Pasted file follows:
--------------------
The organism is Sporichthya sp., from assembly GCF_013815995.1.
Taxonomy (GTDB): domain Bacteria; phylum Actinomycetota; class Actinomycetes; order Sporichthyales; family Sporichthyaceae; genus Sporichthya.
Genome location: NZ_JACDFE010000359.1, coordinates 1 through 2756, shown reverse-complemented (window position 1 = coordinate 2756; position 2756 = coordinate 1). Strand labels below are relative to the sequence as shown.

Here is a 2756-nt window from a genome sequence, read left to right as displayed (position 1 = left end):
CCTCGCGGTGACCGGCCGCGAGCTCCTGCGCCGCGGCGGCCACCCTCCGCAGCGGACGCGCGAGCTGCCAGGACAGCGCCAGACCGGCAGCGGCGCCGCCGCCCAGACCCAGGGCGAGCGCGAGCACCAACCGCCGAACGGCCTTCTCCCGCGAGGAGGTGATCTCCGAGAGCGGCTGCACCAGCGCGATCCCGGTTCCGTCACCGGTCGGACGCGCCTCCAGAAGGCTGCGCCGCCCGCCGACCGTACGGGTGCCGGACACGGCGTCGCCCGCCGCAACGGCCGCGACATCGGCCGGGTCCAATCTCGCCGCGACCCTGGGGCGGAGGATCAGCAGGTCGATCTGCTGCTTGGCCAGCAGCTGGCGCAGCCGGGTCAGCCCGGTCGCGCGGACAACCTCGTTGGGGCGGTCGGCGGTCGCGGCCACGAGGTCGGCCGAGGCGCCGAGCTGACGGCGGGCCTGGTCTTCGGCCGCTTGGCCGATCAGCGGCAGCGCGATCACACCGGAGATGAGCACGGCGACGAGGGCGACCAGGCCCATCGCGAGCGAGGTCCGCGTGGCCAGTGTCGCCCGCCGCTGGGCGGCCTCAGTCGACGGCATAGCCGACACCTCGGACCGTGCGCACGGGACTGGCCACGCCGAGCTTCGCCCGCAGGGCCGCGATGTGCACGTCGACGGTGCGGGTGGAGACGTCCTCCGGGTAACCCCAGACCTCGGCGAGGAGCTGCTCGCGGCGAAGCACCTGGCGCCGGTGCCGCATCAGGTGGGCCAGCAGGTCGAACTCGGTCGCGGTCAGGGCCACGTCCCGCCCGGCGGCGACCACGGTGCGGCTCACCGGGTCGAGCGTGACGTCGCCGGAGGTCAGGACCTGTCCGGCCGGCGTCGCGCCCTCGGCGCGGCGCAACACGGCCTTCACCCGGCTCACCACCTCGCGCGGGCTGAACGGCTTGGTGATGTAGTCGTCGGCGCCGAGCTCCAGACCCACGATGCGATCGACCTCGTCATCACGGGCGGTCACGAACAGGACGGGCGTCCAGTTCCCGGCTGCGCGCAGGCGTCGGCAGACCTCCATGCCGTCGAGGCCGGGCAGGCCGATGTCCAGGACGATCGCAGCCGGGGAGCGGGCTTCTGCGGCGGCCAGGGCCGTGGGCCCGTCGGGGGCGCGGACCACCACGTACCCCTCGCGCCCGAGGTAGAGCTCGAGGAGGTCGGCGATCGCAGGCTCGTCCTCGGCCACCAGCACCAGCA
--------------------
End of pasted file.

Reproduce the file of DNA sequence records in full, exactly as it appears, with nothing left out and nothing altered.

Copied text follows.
The organism is Sporichthya sp., from assembly GCF_013815995.1.
Taxonomy (GTDB): domain Bacteria; phylum Actinomycetota; class Actinomycetes; order Sporichthyales; family Sporichthyaceae; genus Sporichthya.
Genome location: NZ_JACDFE010000359.1, coordinates 1 through 2756, shown reverse-complemented (window position 1 = coordinate 2756; position 2756 = coordinate 1). Strand labels below are relative to the sequence as shown.

Here is a 2756-nt window from a genome sequence, read left to right as displayed (position 1 = left end):
CCTCGCGGTGACCGGCCGCGAGCTCCTGCGCCGCGGCGGCCACCCTCCGCAGCGGACGCGCGAGCTGCCAGGACAGCGCCAGACCGGCAGCGGCGCCGCCGCCCAGACCCAGGGCGAGCGCGAGCACCAACCGCCGAACGGCCTTCTCCCGCGAGGAGGTGATCTCCGAGAGCGGCTGCACCAGCGCGATCCCGGTTCCGTCACCGGTCGGACGCGCCTCCAGAAGGCTGCGCCGCCCGCCGACCGTACGGGTGCCGGACACGGCGTCGCCCGCCGCAACGGCCGCGACATCGGCCGGGTCCAATCTCGCCGCGACCCTGGGGCGGAGGATCAGCAGGTCGATCTGCTGCTTGGCCAGCAGCTGGCGCAGCCGGGTCAGCCCGGTCGCGCGGACAACCTCGTTGGGGCGGTCGGCGGTCGCGGCCACGAGGTCGGCCGAGGCGCCGAGCTGACGGCGGGCCTGGTCTTCGGCCGCTTGGCCGATCAGCGGCAGCGCGATCACACCGGAGATGAGCACGGCGACGAGGGCGACCAGGCCCATCGCGAGCGAGGTCCGCGTGGCCAGTGTCGCCCGCCGCTGGGCGGCCTCAGTCGACGGCATAGCCGACACCTCGGACCGTGCGCACGGGACTGGCCACGCCGAGCTTCGCCCGCAGGGCCGCGATGTGCACGTCGACGGTGCGGGTGGAGACGTCCTCCGGGTAACCCCAGACCTCGGCGAGGAGCTGCTCGCGGCGAAGCACCTGGCGCCGGTGCCGCATCAGGTGGGCCAGCAGGTCGAACTCGGTCGCGGTCAGGGCCACGTCCCGCCCGGCGGCGACCACGGTGCGGCTCACCGGGTCGAGCGTGACGTCGCCGGAGGTCAGGACCTGTCCGGCCGGCGTCGCGCCCTCGGCGCGGCGCAACACGGCCTTCACCCGGCTCACCACCTCGCGCGGGCTGAACGGCTTGGTGATGTAGTCGTCGGCGCCGAGCTCCAGACCCACGATGCGATCGACCTCGTCATCACGGGCGGTCACGAACAGGACGGGCGTCCAGTTCCCGGCTGCGCGCAGGCGTCGGCAGACCTCCATGCCGTCGAGGCCGGGCAGGCCGATGTCCAGGACGATCGCAGCCGGGGAGCGGGCTTCTGCGGCGGCCAGGGCCGTGGGCCCGTCGGGGGCGCGGACCACCACGTACCCCTCGCGCCCGAGGTAGAGCTCGAGGAGGTCGGCGATCGCAGGCTCGTCCTCGGCCACCAGCACCAGCA